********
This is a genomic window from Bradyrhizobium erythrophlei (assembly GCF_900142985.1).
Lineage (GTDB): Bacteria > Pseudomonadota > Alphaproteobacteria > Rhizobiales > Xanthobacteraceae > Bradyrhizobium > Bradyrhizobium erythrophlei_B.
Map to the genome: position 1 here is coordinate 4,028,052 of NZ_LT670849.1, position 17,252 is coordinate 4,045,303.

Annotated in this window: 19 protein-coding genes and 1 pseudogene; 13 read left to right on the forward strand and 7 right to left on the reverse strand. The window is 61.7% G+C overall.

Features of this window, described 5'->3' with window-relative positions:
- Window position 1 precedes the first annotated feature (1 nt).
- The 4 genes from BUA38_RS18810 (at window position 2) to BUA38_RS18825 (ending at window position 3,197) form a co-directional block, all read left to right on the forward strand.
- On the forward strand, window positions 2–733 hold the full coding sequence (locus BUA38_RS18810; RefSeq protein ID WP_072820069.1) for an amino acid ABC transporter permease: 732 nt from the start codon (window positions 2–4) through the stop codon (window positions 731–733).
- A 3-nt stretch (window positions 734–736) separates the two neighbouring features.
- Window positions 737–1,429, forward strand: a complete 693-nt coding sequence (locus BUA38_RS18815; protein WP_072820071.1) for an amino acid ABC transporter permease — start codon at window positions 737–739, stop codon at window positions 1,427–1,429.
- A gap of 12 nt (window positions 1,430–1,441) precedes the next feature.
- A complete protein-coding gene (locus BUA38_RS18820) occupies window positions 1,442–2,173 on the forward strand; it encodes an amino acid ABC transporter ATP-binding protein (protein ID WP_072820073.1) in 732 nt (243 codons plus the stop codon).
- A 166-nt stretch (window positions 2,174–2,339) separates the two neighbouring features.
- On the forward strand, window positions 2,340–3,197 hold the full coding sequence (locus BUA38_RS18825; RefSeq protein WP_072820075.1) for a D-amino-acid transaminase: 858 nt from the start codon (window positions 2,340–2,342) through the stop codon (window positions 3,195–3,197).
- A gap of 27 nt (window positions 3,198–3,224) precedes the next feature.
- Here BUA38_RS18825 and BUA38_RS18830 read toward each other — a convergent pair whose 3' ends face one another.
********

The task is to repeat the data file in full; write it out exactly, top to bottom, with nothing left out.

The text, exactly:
This is a genomic window from Bradyrhizobium erythrophlei (assembly GCF_900142985.1).
Lineage (GTDB): Bacteria > Pseudomonadota > Alphaproteobacteria > Rhizobiales > Xanthobacteraceae > Bradyrhizobium > Bradyrhizobium erythrophlei_B.
Map to the genome: position 1 here is coordinate 4,028,052 of NZ_LT670849.1, position 17,252 is coordinate 4,045,303.

Annotated in this window: 19 protein-coding genes and 1 pseudogene; 13 read left to right on the forward strand and 7 right to left on the reverse strand. The window is 61.7% G+C overall.

Features of this window, described 5'->3' with window-relative positions:
- Window position 1 precedes the first annotated feature (1 nt).
- The 4 genes from BUA38_RS18810 (at window position 2) to BUA38_RS18825 (ending at window position 3,197) form a co-directional block, all read left to right on the forward strand.
- On the forward strand, window positions 2–733 hold the full coding sequence (locus BUA38_RS18810; RefSeq protein ID WP_072820069.1) for an amino acid ABC transporter permease: 732 nt from the start codon (window positions 2–4) through the stop codon (window positions 731–733).
- A 3-nt stretch (window positions 734–736) separates the two neighbouring features.
- Window positions 737–1,429, forward strand: a complete 693-nt coding sequence (locus BUA38_RS18815; protein WP_072820071.1) for an amino acid ABC transporter permease — start codon at window positions 737–739, stop codon at window positions 1,427–1,429.
- A gap of 12 nt (window positions 1,430–1,441) precedes the next feature.
- A complete protein-coding gene (locus BUA38_RS18820) occupies window positions 1,442–2,173 on the forward strand; it encodes an amino acid ABC transporter ATP-binding protein (protein ID WP_072820073.1) in 732 nt (243 codons plus the stop codon).
- A 166-nt stretch (window positions 2,174–2,339) separates the two neighbouring features.
- On the forward strand, window positions 2,340–3,197 hold the full coding sequence (locus BUA38_RS18825; RefSeq protein WP_072820075.1) for a D-amino-acid transaminase: 858 nt from the start codon (window positions 2,340–2,342) through the stop codon (window positions 3,195–3,197).
- A gap of 27 nt (window positions 3,198–3,224) precedes the next feature.
- Here BUA38_RS18825 and BUA38_RS18830 read toward each other — a convergent pair whose 3' ends face one another.